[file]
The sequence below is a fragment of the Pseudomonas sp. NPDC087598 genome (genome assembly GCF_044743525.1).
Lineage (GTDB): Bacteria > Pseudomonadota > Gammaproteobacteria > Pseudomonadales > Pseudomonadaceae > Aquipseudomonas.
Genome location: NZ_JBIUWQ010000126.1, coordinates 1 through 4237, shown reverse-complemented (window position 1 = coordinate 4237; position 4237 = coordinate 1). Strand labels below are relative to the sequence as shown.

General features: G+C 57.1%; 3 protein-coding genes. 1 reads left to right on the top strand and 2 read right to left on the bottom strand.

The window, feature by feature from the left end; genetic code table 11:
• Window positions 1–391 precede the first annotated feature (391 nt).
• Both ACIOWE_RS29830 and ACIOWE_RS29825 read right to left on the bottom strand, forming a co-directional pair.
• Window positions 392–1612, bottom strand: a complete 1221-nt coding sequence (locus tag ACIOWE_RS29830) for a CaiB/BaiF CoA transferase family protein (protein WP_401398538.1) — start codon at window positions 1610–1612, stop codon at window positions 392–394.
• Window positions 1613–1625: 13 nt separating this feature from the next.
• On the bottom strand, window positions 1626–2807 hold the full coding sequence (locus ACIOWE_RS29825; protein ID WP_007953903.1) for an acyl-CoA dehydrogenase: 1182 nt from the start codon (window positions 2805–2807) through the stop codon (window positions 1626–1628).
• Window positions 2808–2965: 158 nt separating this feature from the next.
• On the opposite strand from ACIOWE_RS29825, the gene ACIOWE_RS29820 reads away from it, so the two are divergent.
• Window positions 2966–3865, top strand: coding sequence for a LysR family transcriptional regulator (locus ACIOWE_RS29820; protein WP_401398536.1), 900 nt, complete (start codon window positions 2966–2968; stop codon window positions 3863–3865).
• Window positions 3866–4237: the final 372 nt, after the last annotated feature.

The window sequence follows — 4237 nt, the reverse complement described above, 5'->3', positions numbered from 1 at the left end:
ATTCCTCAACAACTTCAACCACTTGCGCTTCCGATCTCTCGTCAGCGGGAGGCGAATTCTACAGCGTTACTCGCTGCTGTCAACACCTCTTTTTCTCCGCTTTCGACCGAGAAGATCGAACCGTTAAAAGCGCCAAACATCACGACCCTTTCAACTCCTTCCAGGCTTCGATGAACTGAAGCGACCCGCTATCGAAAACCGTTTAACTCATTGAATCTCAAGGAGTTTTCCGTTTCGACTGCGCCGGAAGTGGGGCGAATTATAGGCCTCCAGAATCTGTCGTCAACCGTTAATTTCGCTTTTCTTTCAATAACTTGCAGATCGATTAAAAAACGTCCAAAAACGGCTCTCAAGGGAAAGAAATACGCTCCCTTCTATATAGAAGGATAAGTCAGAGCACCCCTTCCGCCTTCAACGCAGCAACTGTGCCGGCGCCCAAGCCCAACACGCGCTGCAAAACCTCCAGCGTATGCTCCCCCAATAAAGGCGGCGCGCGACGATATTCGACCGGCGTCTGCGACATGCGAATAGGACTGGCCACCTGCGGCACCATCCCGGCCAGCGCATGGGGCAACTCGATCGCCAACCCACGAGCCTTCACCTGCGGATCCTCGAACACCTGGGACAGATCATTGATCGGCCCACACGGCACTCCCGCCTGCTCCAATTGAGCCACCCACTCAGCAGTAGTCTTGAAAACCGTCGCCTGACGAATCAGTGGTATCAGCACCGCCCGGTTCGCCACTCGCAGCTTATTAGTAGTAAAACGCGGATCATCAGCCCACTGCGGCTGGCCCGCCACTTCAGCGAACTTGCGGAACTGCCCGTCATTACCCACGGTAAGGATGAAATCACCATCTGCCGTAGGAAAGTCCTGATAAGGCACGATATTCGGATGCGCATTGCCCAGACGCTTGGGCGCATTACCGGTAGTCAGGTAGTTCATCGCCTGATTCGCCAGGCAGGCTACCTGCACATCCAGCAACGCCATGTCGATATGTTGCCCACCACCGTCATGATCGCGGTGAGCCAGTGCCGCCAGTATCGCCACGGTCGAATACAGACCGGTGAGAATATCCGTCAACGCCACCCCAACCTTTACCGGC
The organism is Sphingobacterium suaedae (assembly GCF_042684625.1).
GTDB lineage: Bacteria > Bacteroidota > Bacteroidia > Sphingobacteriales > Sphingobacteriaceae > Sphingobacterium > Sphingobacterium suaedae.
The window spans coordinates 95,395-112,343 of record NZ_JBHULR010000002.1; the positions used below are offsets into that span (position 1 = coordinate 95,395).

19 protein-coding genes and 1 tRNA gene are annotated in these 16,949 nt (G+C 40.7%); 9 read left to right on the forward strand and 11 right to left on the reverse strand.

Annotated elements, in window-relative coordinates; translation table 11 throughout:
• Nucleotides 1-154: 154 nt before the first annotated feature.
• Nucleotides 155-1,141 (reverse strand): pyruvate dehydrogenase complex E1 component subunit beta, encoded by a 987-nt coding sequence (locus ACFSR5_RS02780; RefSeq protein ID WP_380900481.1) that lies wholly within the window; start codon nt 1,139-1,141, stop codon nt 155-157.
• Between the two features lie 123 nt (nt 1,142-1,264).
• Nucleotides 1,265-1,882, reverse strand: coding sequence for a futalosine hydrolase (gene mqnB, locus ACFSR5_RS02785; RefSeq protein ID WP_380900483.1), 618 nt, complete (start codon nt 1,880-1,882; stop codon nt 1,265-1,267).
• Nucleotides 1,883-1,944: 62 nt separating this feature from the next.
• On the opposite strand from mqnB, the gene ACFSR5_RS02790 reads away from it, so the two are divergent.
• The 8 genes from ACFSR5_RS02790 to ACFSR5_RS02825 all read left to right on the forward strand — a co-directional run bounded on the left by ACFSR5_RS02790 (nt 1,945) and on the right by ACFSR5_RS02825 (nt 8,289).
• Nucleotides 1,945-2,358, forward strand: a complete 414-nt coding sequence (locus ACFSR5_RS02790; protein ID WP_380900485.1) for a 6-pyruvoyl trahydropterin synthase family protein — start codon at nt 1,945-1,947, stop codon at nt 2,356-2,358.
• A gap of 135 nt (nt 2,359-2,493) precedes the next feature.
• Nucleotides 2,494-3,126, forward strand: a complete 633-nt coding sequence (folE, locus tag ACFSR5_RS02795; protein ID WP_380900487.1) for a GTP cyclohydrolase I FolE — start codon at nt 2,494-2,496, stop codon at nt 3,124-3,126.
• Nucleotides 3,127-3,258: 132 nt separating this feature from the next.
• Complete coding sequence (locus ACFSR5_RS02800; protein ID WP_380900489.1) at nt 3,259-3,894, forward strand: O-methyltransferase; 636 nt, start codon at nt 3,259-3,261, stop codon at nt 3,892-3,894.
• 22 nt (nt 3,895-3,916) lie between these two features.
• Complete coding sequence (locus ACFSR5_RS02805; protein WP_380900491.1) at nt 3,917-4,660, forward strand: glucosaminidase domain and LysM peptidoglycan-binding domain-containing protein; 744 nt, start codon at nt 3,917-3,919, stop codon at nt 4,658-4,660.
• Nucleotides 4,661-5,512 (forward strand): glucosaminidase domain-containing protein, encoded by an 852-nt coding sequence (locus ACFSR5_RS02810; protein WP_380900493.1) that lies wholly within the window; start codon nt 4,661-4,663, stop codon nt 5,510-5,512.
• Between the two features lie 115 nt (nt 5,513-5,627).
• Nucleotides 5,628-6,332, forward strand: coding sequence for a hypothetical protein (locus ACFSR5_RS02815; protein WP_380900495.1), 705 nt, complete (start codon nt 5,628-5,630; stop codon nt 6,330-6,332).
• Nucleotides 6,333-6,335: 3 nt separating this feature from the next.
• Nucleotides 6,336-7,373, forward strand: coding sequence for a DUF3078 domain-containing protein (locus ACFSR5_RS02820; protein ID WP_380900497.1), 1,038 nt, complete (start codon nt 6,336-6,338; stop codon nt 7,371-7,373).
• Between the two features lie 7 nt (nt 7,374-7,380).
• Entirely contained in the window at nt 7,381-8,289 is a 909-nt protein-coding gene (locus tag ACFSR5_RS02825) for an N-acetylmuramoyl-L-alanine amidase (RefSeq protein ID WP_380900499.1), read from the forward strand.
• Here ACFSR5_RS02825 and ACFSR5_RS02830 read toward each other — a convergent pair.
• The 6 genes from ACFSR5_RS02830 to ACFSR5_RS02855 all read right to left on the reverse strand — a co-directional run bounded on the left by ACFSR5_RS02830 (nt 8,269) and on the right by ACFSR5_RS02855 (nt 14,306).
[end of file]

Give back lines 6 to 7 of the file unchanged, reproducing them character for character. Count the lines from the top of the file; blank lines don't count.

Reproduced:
• Window positions 1–391 precede the first annotated feature (391 nt).
• Both ACIOWE_RS29830 and ACIOWE_RS29825 read right to left on the bottom strand, forming a co-directional pair.